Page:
Why I Gave Up Trying to be My Mother’s Daughter

Sometimes I wonder why I was chosen. Why I was the one picked to live. For as long as I can remember, I’ve been told it’s on me. Until I came along, life was good. There were gifts. Vacations. Disposable income. And I ruined it. She became an alcoholic because of me.

One might be quick to accuse me of hyperbole. Label me a jaded child whose mother simply fits the typical baby boomer mold: hard-lived, hard-working and hard to love. My difference is these were told to me on a few occasions as hidden attempts at humor masked as the version those speaking would like to remember.

This sarcasm runs as a gift from my mother’s side. Quick-witted and sharp the lot of us. We’ve also learned how to balance. Always on our toes no matter the weight of the issues cast on our shoulders. It seems it was meant to make us stronger. We were never told. I had always tried to be her everything. The best student. Dancer. Singer of school solos. I tried to bend to fit the rest of the mold. But I don’t. Instead, I live as an outsider who thinks too much and can’t just have a good time. I’ve watched her stumble; brown on her breath, barely lucid. Picked her up from a tumble. Undressed her. Blown into her breathalyzer so we could go home. A good kid, one would say.

I don’t know how I will accept it. The inevitable morning I wake up and she is no longer here. Will I feel grief or a tinge of relief? Will I know that I’ll never have to search for her again because she forgot her phone and yelled that driving drunk isn’t that big of a deal. Will I be like most: the ones who kept her around for a good gossip spell yet didn’t want to see how they added to the suffering? I can’t answer these right now. All I can handle is the weight. The weight of my chest as I hold in my screams. She won’t hear them, and if she did, she would tell me what I did to cause her problems.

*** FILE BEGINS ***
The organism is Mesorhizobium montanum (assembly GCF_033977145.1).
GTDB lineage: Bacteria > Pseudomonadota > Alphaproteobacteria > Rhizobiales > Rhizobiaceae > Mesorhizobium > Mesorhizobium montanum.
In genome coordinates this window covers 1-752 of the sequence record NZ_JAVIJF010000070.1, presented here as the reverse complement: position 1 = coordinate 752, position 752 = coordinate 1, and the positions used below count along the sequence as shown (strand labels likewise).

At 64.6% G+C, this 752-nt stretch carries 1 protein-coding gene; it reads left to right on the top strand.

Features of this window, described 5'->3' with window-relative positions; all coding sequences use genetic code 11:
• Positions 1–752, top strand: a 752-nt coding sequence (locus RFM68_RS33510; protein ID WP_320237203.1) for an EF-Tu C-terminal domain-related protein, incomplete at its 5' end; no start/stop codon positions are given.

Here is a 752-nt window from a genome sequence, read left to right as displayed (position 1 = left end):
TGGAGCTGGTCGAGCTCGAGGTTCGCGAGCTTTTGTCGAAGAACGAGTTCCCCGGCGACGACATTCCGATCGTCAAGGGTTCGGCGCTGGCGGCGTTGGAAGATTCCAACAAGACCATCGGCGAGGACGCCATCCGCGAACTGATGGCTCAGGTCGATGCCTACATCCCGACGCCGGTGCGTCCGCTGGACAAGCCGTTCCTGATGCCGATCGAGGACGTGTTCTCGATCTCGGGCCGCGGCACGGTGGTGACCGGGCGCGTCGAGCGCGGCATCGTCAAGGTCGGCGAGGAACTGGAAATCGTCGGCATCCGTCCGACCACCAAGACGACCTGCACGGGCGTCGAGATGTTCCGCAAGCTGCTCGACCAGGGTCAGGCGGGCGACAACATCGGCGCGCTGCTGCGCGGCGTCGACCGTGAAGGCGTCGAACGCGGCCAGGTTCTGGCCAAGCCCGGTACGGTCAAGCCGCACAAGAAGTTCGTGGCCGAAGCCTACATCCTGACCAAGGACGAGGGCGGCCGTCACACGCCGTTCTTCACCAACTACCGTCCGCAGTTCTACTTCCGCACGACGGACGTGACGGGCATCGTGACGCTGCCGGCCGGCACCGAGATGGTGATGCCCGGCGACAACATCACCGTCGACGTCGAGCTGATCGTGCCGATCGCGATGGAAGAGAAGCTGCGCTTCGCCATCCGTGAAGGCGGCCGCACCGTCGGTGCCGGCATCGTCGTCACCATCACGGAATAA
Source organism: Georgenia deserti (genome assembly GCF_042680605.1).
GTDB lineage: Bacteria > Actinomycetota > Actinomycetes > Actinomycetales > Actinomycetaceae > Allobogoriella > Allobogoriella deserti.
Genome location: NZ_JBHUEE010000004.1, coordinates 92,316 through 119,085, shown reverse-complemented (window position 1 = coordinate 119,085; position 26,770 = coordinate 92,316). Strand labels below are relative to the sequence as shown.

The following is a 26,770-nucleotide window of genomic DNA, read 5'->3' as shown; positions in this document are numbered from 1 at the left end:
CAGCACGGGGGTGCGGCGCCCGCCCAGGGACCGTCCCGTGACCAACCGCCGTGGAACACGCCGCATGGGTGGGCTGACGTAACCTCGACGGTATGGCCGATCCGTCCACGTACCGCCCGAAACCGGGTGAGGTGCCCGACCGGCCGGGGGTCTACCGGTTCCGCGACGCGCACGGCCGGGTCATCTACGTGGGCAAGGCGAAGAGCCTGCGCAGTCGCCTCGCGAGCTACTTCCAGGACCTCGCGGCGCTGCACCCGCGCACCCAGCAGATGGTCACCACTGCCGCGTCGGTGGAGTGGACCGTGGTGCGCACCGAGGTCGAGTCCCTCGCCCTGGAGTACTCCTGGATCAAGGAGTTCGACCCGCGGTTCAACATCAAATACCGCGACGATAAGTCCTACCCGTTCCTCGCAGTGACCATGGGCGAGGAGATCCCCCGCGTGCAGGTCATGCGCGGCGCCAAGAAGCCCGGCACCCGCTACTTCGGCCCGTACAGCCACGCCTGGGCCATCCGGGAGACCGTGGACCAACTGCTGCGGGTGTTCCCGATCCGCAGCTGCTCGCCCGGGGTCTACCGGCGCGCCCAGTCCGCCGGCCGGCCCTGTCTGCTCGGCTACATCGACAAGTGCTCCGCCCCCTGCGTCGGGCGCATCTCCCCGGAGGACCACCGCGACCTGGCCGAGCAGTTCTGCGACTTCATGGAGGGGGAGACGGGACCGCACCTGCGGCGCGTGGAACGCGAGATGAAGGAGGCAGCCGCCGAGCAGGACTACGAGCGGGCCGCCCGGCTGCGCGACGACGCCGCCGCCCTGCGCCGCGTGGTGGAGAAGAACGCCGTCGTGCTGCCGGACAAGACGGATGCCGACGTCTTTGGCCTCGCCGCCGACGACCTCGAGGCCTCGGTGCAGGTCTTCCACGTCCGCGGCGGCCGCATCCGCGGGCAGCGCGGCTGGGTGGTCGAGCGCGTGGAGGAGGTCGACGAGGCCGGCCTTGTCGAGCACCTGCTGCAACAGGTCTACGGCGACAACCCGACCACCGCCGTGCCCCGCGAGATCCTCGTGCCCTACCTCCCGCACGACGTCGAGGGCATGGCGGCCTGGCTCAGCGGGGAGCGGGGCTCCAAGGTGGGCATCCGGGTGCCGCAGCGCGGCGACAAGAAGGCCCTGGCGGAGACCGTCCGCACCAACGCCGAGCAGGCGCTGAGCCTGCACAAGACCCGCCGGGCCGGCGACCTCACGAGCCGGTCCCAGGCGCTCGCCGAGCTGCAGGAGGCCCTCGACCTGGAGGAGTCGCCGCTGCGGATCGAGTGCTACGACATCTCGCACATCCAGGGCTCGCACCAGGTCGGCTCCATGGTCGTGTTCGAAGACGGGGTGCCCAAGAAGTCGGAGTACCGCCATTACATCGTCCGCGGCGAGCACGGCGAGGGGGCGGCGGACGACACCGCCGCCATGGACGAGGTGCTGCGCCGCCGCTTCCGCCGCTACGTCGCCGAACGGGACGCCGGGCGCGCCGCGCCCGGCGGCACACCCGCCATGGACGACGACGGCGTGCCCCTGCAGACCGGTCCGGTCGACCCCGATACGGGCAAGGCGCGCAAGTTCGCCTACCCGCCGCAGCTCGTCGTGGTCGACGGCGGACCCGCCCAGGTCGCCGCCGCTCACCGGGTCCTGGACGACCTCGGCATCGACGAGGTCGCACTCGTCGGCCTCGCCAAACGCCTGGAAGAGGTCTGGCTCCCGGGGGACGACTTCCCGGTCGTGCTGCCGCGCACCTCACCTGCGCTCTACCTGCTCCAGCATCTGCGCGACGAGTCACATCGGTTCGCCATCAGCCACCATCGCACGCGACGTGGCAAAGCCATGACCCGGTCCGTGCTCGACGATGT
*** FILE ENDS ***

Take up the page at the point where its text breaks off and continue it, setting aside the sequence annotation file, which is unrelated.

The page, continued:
I gave up years ago but I didn’t want to believe I did. I was her last on the bench and I ran in every time with something to prove. I grew tired of her never seeing my worth until she needed me. One day, I stopped showing up. Stopped buying cigarettes. Stopped providing rides to the bar. Stopped giving my last out of guilt. We became roommates. Estranged living under one roof. When I found me, I, guilt-ridden yet gratefully, lost her.

I started over my own motherhood. Went to therapy. Asked my therapist to help me dive deep into these wounds so I can stop faking wholeness and actually heal. Sometimes healing is walking away. Pulling away. Snatching away. It feels selfish and guilty and ugly. But all pain does. Digging out wounds is hell. But no longer being shut in due to the sick — heaven.